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Friday
Oct102014

Oil Transfer: Demo by James Edmonds

James Edmonds showed us how to transfer a drawing to a primed painting panel with oil paint.

James Edmonds’ Demo:

“The following steps will take you through the process of transferring a drawing to a support with oil paint. This method ensures that your transfer will play nice with your painting because they will both be in the same medium.”

“I usually use raw umber or burnt umber for these because it dries quickly. The sooner its dry, the sooner I can start painting without effecting the lines. However, if you don’t mind painting into your lines while they’re still wet, feel free to use whatever color you wish.

The first step is to make a basic photocopy of your drawing. Yep, a cheap ten cent copy from OfficeMax will do the job just fine.

“When making your photocopy, it’s usually a good idea to change the copiers settings to as dark as possible. Sometimes the default setting doesn’t copy lighter graphite lines. Proceed to grab a drawing implement from your kit. 

 

“Start by applying a thin layer of paint from the tube. Don’t thin it with anything (turp, etc). You want this layer of paint to be as thin and dry as possible. Too much paint will soak through the paper and deposit excess paint on your surface. Use as little paint as possible to cover and really brush it around.

“Hold it up to the light to make sure you get total coverage. Really brush it around. If you’ve done this correctly, the paper will absorb some of the oil from the paint and give it a slightly dry feel. This makes it so the paint will only go where you tell it to go. It shouldn’t transfer to the panel from say, the pressure of your hand on the surface, for instance.

Now tape that paint covered photocopy to your support.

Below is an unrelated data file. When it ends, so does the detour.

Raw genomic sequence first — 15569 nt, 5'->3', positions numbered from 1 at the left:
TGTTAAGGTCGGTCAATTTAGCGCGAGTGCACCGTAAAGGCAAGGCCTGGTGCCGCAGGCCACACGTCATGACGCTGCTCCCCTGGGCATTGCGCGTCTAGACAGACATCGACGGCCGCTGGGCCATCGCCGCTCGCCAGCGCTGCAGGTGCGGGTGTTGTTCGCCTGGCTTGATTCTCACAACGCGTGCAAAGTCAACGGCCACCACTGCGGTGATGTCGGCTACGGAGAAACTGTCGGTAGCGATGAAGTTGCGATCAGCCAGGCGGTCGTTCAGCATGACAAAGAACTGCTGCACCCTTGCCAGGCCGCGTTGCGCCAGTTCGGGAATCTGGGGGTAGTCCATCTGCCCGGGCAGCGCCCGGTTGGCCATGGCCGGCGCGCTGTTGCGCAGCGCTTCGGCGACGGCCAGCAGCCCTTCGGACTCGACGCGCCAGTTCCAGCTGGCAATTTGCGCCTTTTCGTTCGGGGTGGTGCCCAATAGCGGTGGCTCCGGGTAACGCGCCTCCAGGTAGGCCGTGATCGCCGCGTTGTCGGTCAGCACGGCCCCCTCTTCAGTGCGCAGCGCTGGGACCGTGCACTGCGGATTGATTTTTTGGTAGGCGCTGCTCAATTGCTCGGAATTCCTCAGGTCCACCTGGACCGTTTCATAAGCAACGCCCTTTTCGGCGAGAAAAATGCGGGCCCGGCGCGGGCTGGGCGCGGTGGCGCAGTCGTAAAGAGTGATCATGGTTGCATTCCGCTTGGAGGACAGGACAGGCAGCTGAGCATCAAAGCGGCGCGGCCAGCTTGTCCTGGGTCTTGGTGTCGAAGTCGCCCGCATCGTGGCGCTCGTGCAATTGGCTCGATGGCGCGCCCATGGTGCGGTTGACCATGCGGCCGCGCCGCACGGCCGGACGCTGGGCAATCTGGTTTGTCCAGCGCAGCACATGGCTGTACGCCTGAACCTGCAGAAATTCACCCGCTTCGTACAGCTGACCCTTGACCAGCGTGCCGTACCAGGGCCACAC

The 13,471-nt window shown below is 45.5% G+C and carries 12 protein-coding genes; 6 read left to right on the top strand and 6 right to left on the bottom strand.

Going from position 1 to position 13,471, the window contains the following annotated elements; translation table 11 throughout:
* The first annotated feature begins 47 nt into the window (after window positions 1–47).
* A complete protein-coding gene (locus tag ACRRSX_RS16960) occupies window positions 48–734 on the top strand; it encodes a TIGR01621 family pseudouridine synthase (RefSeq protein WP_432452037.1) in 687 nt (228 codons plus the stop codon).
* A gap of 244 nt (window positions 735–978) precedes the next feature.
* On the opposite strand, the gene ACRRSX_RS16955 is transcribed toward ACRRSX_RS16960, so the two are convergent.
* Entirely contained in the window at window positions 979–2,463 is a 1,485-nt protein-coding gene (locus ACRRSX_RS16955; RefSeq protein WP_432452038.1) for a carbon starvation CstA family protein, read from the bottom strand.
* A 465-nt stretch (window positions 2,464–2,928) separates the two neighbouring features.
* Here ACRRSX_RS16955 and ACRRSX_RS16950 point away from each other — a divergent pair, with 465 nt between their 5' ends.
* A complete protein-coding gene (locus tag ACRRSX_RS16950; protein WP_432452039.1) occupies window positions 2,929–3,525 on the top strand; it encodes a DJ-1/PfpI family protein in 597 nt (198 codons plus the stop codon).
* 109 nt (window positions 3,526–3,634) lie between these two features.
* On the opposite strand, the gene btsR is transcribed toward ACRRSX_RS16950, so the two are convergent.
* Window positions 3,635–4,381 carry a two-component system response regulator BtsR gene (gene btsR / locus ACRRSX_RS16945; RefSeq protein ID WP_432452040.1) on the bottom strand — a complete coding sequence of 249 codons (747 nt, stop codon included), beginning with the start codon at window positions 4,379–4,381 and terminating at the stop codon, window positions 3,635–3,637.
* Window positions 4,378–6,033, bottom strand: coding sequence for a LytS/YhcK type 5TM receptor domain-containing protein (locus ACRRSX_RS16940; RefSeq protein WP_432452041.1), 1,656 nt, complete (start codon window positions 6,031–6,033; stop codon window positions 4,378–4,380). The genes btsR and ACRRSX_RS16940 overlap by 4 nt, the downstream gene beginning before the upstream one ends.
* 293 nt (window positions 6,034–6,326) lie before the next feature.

“Start tracing over your lines. Here I’m using just a regular H lead pencil, but it can be helpful to use something like a red pen so that you can tell what you’ve traced and what you haven’t. 

“Don’t press too hard or you run the risk of damaging your painting surface. Start lightly and try it out until you find just enough pressure to transfer the lines and no more.

“Routinely lift the drawing to make sure your lines are coming through okay. Just make sure you get it lined back up properly before continuing. Registration marks are your friend here.

(Animal companions are a great addition to this process. Just don’t let them step on your palette!)

“All this should leave you with a nice clean drawing in thin paint on your surface. I use this technique to lay down lines for the majority of my studio paintings.”

Thanks for the demo, James! 


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Reader Comments (1)

Nice Post! There is lot of things to learn from this site. Whenever I come to this site I always go with a new idea and experience as well.
Thanks for nice posts!
June 24, 2015 | Unregistered CommenterBob Ransley
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